Pain: The Science of Suffering

Patrick D. Wall, Author Columbia University Press $75.5 (192p) ISBN 978-0-231-12006-7
Wall (The Challenge of Pain), a professor of physiology at St. Thomas's Hospital Medical School (London), presents an alternative to the traditional theory of pain. Earlier theorists attributed painful sensations to nerve endings that transmitted a message from the spinal column to the brain. Drawing on the latest neurological research, Wall hypothesizes instead that when nerve endings are stimulated by painful sensations, the message is transmitted, but then, the brain analyzes this data to determine the appropriate motor response. One's response to the stimulus is, in part, based on personal history and expectations. According to Wall, this interconnectedness explains why people experience pain differently, and it also accounts for why a strong belief in the efficacy of a placebo may actually reduce an individual's pain. Although he doesn't examine specific conditions--like cancer and migraines--in as much depth as Frank Vertosick does in Why We Hurt: The National History of Pain (Forecasts, May 29), Wall is a sympathetic and thorough writer: he describes the physiology of the nervous system; he explores, philosophically and scientifically, the history of pain and its treatment; and he suggests some improvements to popular medical approaches to pain management, explaining (in detail) the different ways in which pain can be eased. Postoperative patients, for example, deal with their pain better when they are able to regulate their analgesic medication (because control helps them overcome their feelings of physical helplessness). In this generally thoughtful text, Wall offers his belief in the benefit of narcotic medications for cancer patients in pain. B&w illus. (Aug.)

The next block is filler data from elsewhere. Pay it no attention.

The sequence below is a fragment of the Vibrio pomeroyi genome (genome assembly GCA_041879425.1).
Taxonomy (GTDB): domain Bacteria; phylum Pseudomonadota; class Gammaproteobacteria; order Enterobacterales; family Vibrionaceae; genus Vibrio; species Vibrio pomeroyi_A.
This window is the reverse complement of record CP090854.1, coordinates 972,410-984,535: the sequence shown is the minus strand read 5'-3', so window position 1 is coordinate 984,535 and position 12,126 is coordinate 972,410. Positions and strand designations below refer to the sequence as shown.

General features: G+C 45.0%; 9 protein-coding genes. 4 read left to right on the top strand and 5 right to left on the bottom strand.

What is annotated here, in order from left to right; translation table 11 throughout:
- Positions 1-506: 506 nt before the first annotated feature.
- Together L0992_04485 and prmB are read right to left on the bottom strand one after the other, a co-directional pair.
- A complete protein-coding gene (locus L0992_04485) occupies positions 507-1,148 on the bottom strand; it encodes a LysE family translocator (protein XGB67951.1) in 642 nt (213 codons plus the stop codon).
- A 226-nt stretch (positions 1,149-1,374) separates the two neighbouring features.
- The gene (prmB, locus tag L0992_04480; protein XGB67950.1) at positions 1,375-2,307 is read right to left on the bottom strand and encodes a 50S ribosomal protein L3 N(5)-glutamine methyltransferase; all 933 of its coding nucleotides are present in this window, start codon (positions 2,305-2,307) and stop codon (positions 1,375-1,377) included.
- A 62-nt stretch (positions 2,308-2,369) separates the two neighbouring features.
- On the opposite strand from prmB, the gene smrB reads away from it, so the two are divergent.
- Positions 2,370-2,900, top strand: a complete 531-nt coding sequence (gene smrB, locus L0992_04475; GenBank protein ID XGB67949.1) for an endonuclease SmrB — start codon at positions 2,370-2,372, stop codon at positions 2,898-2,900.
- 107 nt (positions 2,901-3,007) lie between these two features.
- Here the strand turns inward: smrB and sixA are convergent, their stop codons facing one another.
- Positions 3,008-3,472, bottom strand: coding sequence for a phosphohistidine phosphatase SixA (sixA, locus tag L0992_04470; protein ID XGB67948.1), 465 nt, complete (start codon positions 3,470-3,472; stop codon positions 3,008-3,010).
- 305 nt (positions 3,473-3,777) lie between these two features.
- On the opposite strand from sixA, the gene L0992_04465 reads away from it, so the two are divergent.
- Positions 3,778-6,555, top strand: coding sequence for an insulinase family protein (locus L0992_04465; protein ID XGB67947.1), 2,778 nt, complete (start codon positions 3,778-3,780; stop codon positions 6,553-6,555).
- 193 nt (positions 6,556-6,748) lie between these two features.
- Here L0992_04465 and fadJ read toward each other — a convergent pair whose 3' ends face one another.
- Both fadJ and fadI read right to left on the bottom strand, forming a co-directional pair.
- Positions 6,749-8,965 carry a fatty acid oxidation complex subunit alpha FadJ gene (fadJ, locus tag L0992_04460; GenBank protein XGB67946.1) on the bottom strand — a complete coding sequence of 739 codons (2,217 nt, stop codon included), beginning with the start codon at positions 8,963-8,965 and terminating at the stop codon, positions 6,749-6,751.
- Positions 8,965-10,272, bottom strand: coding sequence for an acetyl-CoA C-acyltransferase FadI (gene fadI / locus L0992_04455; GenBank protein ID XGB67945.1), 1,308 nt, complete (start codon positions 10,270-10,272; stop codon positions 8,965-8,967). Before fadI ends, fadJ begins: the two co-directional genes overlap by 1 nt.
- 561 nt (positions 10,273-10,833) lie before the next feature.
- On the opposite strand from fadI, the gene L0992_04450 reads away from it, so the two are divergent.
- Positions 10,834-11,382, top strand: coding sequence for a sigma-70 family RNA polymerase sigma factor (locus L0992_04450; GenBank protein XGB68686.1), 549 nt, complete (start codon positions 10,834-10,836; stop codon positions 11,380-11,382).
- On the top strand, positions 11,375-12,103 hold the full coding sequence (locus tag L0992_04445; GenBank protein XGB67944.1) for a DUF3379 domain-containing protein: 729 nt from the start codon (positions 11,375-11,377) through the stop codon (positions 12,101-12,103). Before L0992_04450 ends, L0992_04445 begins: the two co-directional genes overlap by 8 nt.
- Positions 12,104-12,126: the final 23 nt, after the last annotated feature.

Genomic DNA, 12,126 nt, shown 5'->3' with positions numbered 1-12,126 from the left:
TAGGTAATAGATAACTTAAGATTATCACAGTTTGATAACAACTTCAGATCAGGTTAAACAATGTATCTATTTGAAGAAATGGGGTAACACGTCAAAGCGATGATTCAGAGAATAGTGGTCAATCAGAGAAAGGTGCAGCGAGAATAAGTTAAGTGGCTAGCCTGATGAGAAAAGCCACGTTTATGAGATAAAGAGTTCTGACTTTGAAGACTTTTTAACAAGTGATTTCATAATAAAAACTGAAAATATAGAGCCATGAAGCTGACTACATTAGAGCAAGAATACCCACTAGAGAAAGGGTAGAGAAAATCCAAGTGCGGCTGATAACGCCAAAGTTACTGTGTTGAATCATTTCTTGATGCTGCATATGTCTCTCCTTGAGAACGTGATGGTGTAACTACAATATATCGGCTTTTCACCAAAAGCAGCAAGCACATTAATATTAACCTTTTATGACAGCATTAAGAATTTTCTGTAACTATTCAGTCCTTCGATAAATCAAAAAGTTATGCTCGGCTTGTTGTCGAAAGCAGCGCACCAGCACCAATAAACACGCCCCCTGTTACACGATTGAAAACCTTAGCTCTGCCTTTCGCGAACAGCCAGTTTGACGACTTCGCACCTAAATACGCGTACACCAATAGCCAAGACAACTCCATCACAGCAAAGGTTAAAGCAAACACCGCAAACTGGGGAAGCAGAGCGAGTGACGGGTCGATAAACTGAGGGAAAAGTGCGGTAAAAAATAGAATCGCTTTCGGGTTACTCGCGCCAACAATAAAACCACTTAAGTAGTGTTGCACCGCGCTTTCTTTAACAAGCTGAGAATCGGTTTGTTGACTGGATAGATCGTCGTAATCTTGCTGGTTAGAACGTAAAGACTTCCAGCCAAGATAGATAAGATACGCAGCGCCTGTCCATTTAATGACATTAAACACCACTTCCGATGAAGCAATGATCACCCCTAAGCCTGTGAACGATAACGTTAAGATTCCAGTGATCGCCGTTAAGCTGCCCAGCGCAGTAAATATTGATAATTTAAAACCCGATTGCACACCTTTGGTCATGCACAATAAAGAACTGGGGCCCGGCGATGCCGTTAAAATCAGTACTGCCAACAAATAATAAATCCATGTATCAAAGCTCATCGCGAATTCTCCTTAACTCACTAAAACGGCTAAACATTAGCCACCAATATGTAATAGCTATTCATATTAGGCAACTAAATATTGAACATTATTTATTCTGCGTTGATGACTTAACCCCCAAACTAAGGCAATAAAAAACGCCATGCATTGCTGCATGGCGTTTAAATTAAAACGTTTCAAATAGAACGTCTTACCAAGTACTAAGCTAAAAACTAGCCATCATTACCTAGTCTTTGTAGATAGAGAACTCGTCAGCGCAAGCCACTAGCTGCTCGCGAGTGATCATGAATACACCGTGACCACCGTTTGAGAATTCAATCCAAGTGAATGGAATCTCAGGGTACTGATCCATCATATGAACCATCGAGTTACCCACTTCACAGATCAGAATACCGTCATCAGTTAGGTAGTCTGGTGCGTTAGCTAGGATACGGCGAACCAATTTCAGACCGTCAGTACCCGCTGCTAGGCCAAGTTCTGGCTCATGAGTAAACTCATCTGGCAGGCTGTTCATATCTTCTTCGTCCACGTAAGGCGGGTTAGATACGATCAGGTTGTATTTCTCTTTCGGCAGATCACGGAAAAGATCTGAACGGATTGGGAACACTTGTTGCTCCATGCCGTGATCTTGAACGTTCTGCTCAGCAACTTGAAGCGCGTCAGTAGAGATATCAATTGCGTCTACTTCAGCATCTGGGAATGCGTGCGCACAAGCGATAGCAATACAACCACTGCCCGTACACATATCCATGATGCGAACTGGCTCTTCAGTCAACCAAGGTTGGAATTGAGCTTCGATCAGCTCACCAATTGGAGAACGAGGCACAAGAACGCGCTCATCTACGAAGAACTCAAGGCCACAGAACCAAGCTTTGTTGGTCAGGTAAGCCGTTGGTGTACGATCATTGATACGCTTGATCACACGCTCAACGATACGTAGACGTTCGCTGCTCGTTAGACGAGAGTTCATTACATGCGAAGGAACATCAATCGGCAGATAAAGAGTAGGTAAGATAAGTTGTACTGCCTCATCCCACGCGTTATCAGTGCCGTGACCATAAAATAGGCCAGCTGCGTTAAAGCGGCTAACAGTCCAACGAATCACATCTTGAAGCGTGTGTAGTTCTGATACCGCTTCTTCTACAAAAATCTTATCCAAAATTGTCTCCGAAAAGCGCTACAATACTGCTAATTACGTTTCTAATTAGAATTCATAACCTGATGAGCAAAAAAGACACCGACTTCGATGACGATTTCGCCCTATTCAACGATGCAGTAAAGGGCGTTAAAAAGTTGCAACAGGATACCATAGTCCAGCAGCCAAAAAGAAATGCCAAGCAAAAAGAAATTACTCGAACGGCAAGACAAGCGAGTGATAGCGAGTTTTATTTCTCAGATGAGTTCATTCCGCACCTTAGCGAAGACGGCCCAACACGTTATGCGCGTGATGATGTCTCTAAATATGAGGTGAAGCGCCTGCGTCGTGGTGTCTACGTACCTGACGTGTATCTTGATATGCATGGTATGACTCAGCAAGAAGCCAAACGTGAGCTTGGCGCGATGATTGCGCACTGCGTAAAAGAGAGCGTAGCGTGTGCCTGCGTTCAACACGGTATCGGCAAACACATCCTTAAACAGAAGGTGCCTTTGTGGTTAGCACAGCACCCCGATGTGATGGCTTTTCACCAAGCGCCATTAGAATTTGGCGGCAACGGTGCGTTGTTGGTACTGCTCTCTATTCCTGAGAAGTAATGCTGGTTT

Reviewed on: 06/26/2000
Release date: 07/01/2000
Paperback - 184 pages - 978-0-231-12007-4
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